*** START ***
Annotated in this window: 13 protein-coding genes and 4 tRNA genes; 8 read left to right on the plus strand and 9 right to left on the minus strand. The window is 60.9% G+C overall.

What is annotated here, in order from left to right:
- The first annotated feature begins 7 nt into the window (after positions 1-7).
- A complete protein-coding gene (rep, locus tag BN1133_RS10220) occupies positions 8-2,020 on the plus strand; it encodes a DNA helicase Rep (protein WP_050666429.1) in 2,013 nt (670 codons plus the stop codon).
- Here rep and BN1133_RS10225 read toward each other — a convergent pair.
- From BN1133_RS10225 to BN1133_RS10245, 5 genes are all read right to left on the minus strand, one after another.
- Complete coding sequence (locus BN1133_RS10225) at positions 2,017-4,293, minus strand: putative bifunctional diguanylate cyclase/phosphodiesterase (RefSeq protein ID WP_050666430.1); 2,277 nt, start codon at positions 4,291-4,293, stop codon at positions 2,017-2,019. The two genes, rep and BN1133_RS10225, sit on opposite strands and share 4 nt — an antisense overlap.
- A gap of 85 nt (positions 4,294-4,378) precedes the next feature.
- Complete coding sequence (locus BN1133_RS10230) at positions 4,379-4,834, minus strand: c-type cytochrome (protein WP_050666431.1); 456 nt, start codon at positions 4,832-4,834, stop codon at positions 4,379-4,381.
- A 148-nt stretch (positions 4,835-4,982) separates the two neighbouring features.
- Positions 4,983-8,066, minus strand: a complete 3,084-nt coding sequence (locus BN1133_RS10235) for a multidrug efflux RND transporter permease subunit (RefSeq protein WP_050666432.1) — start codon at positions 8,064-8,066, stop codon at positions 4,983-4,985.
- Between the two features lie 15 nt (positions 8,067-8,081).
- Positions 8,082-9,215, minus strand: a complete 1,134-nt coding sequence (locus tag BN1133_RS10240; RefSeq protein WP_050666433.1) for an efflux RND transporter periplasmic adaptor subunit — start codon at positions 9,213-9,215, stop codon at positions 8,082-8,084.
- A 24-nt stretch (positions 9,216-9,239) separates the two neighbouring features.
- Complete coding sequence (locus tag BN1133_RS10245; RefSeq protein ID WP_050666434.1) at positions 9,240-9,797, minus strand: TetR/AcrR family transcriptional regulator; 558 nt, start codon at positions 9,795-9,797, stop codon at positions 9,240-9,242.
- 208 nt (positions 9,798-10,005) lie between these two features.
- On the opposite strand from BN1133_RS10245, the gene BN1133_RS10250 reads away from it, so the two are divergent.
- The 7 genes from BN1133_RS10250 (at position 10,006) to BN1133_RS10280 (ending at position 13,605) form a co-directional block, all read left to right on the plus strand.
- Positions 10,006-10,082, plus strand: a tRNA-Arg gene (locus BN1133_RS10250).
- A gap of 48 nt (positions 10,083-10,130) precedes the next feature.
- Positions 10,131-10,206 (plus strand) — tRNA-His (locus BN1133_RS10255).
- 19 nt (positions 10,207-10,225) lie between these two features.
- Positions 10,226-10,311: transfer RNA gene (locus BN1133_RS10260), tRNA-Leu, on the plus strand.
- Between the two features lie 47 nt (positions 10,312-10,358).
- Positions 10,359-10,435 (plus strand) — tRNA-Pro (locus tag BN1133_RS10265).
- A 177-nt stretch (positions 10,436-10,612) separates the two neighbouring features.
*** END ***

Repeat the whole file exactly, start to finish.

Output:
Annotated in this window: 13 protein-coding genes and 4 tRNA genes; 8 read left to right on the plus strand and 9 right to left on the minus strand. The window is 60.9% G+C overall.

What is annotated here, in order from left to right:
- The first annotated feature begins 7 nt into the window (after positions 1-7).
- A complete protein-coding gene (rep, locus tag BN1133_RS10220) occupies positions 8-2,020 on the plus strand; it encodes a DNA helicase Rep (protein WP_050666429.1) in 2,013 nt (670 codons plus the stop codon).
- Here rep and BN1133_RS10225 read toward each other — a convergent pair.
- From BN1133_RS10225 to BN1133_RS10245, 5 genes are all read right to left on the minus strand, one after another.
- Complete coding sequence (locus BN1133_RS10225) at positions 2,017-4,293, minus strand: putative bifunctional diguanylate cyclase/phosphodiesterase (RefSeq protein ID WP_050666430.1); 2,277 nt, start codon at positions 4,291-4,293, stop codon at positions 2,017-2,019. The two genes, rep and BN1133_RS10225, sit on opposite strands and share 4 nt — an antisense overlap.
- A gap of 85 nt (positions 4,294-4,378) precedes the next feature.
- Complete coding sequence (locus BN1133_RS10230) at positions 4,379-4,834, minus strand: c-type cytochrome (protein WP_050666431.1); 456 nt, start codon at positions 4,832-4,834, stop codon at positions 4,379-4,381.
- A 148-nt stretch (positions 4,835-4,982) separates the two neighbouring features.
- Positions 4,983-8,066, minus strand: a complete 3,084-nt coding sequence (locus BN1133_RS10235) for a multidrug efflux RND transporter permease subunit (RefSeq protein WP_050666432.1) — start codon at positions 8,064-8,066, stop codon at positions 4,983-4,985.
- Between the two features lie 15 nt (positions 8,067-8,081).
- Positions 8,082-9,215, minus strand: a complete 1,134-nt coding sequence (locus tag BN1133_RS10240; RefSeq protein WP_050666433.1) for an efflux RND transporter periplasmic adaptor subunit — start codon at positions 9,213-9,215, stop codon at positions 8,082-8,084.
- A 24-nt stretch (positions 9,216-9,239) separates the two neighbouring features.
- Complete coding sequence (locus tag BN1133_RS10245; RefSeq protein ID WP_050666434.1) at positions 9,240-9,797, minus strand: TetR/AcrR family transcriptional regulator; 558 nt, start codon at positions 9,795-9,797, stop codon at positions 9,240-9,242.
- 208 nt (positions 9,798-10,005) lie between these two features.
- On the opposite strand from BN1133_RS10245, the gene BN1133_RS10250 reads away from it, so the two are divergent.
- The 7 genes from BN1133_RS10250 (at position 10,006) to BN1133_RS10280 (ending at position 13,605) form a co-directional block, all read left to right on the plus strand.
- Positions 10,006-10,082, plus strand: a tRNA-Arg gene (locus BN1133_RS10250).
- A gap of 48 nt (positions 10,083-10,130) precedes the next feature.
- Positions 10,131-10,206 (plus strand) — tRNA-His (locus BN1133_RS10255).
- 19 nt (positions 10,207-10,225) lie between these two features.
- Positions 10,226-10,311: transfer RNA gene (locus BN1133_RS10260), tRNA-Leu, on the plus strand.
- Between the two features lie 47 nt (positions 10,312-10,358).
- Positions 10,359-10,435 (plus strand) — tRNA-Pro (locus tag BN1133_RS10265).
- A 177-nt stretch (positions 10,436-10,612) separates the two neighbouring features.